Kierra Gray started her placement as an Early Childhood and Family Services Intern at Development Centers in January 2020. With May being Mental Health Awareness Month, she reflects on why Infant Mental Health Services are so critical for early childhood development.
Why Infant Mental Health Matters
By Kierra Gray
In 1949, May became Mental Health Awareness Month. During this month, May 7th focuses on the needs of children’s mental health. As a student intern at Development Centers Inc., I’m learning and practicing Infant & Early Childhood Mental Health (IECMH or IMH). I began this placement in January 2020 during my second semester in my social work graduate program. When I talk to my family and friends about my field placement, they tend to chuckle and ask, “Why do babies need a therapist?” Judgments like this prove that there is still a strong stigma around mental health care and ageism toward children. Honestly, that was my first thought when I was placed here for an interview by my scholar’s program, but DCI quickly and humbly proved to me that babies do indeed deserve the same mental health care as anyone else. While shadowing my field supervisor and learning from the IMH team, I witnessed the benefits in person. Observing the IMH clinicians work diligently with their clients and watching their relationships, and positive attachments grow added another layer of admiration. While I understood children’s mental health care logically, I didn’t know this service could start so young, especially at a day old. The parents could face trauma before the child’s birth, consequently causing harm to the unborn that could linger as they grow.
I’ve always been a strong advocate for mental wellness, a factor for applying to my alma mater, the University of Michigan, for social work. With my focus on interpersonal practice and mental health, I envisioned my plans working with women and children on their mental well-being without knowing that the niche sector of IMH existed. I advocate for mothers, other women, and mental health services through my personal platform while also serving as chair of M-Parent, a committee focusing on the needs of student parents, within the social work Student Union. Through my exposure to these forms of advocacy and mental health, I still didn’t know about IMH. Lack of knowledge about this essential mental health niche is a disservice to those who could benefit from IMH services or provide resources to others in need.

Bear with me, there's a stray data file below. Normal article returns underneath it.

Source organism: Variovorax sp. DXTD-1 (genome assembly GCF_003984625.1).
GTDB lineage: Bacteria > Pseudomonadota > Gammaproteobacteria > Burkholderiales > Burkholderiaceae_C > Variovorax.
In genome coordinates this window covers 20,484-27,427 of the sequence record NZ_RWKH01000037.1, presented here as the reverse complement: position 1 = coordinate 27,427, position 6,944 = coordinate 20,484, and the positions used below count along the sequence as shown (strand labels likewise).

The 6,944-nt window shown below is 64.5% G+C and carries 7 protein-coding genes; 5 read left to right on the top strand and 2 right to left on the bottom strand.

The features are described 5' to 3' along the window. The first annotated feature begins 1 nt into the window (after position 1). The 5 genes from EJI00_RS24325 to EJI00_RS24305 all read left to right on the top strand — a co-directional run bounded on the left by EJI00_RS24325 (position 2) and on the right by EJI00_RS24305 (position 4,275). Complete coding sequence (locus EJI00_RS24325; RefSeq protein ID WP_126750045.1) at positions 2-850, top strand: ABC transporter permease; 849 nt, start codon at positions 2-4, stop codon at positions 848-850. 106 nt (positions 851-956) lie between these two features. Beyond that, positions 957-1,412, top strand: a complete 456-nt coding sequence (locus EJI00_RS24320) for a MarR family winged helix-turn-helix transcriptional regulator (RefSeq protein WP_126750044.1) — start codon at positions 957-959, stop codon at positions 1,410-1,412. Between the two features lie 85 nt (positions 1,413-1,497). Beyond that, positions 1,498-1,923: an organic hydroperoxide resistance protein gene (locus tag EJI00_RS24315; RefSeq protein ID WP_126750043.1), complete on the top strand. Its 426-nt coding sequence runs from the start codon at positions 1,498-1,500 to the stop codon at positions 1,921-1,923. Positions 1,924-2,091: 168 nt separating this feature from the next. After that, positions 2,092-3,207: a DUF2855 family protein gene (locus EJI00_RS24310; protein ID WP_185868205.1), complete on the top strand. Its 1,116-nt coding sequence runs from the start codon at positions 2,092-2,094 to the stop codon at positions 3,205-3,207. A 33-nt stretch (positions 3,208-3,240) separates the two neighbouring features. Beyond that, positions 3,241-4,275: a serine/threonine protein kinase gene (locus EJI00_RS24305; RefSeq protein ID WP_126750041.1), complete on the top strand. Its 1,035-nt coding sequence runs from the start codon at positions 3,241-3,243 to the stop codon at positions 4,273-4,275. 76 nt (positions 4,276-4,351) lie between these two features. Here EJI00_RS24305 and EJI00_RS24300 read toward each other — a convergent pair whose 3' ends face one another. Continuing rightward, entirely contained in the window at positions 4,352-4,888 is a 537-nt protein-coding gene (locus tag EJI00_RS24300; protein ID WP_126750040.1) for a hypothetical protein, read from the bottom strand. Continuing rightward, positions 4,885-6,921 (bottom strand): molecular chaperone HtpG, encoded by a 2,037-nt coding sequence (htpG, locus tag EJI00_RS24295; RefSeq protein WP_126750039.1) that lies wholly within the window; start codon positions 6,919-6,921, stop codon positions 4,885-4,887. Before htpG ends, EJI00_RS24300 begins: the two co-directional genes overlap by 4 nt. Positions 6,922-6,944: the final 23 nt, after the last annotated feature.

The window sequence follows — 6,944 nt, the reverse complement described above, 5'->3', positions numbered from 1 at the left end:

As a mother to a 3-year-old daughter, I work to instill healthy coping strategies and talk to her about her feelings as early as possible. It’s frustrating that society still doesn’t value the voice of children and prefer to see them as silent and compliant instead of strong-minded individuals with a powerful voice we need to hear. IMH services provide a voice to the voiceless. This niche, preventative discipline, centers infants and children ages 0 to 6-years-old focusing on healthy attachment and coping skills. It’s crucial to concentrate on this age group because this vulnerable population cannot advocate for themselves effectively. Hence, IMH provides the space to support and focus on the world’s most susceptible people.
This population may experience trauma, but we would never adequately know. IMH helps reduce stressors to build resiliency with the child’s caregiver. Teaching coping skills to develop this resilience correlates to being less likely to experience trauma on a grand scale as an extension of childhood trauma. IMH helps break the intergenerational trauma cycle. Trauma from early childhood within IMH could be the sudden loss of a parent, a painful medical procedure, sexual or child physical abuse, domestic violence, natural disaster, accidents, or war. IMH provides the safe space and coping skills necessary to heal from the beginning with their caregivers onward.
As a Black woman clinician, I aspire to spread awareness about IMH so others will learn about children’s mental health. I’m excited that as a whole, mental health is at the forefront of many people’s minds due to social media and sites like Therapy for Black Girls, but there is still a lot of progress to make. We can address the toxic traits and generational trauma that parents don’t want to pass down to their children at the beginning instead of when it becomes more serious later in life. Healthy children’s mental health reshapes the physical, social, and emotional well being of a child. Let’s work as a community to take care of our children holistically.